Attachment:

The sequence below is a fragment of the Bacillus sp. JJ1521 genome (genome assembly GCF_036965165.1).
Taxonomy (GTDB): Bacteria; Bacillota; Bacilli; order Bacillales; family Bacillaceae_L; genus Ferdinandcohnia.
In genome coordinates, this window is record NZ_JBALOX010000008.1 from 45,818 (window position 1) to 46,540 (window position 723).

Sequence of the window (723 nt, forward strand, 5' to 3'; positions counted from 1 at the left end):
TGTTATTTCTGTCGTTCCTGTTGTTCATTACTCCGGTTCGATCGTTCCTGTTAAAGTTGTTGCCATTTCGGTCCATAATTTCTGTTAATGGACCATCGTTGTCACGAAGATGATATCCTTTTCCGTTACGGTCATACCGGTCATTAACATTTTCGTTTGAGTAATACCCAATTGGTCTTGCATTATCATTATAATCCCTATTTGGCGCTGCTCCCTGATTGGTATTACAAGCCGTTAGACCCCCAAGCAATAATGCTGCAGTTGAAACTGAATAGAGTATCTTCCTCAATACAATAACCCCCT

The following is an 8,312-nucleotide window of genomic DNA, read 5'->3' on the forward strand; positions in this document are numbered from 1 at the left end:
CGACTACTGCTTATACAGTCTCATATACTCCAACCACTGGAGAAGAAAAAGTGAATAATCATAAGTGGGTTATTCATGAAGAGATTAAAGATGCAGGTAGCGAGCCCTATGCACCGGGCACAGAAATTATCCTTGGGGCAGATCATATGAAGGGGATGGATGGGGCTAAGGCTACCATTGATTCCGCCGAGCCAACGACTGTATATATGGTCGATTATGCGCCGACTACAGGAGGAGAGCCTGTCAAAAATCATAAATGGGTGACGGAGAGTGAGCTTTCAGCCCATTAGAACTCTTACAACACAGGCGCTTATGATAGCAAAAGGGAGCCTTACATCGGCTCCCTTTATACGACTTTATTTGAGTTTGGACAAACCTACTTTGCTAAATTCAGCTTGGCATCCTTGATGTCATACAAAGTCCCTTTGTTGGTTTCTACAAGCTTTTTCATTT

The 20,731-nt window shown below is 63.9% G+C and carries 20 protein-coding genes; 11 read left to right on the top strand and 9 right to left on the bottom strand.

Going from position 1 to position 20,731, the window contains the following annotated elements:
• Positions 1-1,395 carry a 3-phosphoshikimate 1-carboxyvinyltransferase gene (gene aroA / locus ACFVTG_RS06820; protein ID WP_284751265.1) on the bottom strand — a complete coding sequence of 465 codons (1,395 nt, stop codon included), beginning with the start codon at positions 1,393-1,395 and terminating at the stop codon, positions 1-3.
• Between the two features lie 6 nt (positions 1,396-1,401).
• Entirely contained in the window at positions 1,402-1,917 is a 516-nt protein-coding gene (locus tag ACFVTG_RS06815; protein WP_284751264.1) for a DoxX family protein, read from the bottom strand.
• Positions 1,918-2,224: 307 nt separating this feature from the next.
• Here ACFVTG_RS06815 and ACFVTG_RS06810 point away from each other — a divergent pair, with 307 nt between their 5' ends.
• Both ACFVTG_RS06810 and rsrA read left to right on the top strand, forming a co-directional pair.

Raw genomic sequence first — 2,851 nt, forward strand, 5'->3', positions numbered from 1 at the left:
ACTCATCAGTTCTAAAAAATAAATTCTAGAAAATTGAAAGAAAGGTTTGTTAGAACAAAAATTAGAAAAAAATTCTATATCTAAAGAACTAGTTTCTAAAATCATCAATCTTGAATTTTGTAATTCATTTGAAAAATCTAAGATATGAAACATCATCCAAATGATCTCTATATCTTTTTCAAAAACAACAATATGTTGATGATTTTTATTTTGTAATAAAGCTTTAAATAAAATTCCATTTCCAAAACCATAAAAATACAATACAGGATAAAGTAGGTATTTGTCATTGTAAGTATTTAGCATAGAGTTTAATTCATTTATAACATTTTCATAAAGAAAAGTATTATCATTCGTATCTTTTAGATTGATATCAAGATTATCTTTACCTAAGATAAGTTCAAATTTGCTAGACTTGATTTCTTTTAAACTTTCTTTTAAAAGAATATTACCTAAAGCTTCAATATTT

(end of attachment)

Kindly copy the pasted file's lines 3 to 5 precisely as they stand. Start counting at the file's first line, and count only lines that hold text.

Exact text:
In genome coordinates, this window is record NZ_JBALOX010000008.1 from 45,818 (window position 1) to 46,540 (window position 723).

Sequence of the window (723 nt, forward strand, 5' to 3'; positions counted from 1 at the left end):
TGTTATTTCTGTCGTTCCTGTTGTTCATTACTCCGGTTCGATCGTTCCTGTTAAAGTTGTTGCCATTTCGGTCCATAATTTCTGTTAATGGACCATCGTTGTCACGAAGATGATATCCTTTTCCGTTACGGTCATACCGGTCATTAACATTTTCGTTTGAGTAATACCCAATTGGTCTTGCATTATCATTATAATCCCTATTTGGCGCTGCTCCCTGATTGGTATTACAAGCCGTTAGACCCCCAAGCAATAATGCTGCAGTTGAAACTGAATAGAGTATCTTCCTCAATACAATAACCCCCT